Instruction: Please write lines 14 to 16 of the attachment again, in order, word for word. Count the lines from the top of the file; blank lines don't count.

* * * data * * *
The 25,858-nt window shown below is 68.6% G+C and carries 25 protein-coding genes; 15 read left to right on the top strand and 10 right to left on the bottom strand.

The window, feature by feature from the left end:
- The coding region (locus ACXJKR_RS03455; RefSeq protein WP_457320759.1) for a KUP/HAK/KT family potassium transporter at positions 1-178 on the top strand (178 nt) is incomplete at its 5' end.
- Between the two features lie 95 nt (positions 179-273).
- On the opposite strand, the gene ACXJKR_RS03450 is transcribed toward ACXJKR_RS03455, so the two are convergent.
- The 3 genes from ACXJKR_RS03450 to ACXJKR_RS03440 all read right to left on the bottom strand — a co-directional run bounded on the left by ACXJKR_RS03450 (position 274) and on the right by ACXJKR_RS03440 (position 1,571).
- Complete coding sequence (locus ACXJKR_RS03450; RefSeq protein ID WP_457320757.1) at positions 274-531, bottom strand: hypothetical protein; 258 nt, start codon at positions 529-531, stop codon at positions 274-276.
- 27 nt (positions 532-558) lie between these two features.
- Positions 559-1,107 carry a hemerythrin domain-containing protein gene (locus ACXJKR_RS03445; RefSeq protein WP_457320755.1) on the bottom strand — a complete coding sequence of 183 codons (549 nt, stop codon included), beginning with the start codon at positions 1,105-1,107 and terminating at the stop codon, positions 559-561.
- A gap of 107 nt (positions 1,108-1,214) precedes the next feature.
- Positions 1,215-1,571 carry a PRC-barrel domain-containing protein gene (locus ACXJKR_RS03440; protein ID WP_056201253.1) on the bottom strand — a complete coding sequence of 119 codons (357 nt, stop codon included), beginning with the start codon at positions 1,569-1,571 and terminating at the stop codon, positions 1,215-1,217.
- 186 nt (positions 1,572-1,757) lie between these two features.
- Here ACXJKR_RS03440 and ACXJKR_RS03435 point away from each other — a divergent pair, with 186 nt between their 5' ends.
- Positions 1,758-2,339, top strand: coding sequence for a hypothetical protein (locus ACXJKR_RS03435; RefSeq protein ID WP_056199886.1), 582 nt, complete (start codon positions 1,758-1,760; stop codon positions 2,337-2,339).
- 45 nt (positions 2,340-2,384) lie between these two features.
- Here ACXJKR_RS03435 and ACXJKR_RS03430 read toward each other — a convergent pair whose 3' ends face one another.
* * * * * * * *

- Positions 1,758-2,339, top strand: coding sequence for a hypothetical protein (locus ACXJKR_RS03435; RefSeq protein ID WP_056199886.1), 582 nt, complete (start codon positions 1,758-1,760; stop codon positions 2,337-2,339).
- 45 nt (positions 2,340-2,384) lie between these two features.
- Here ACXJKR_RS03435 and ACXJKR_RS03430 read toward each other — a convergent pair whose 3' ends face one another.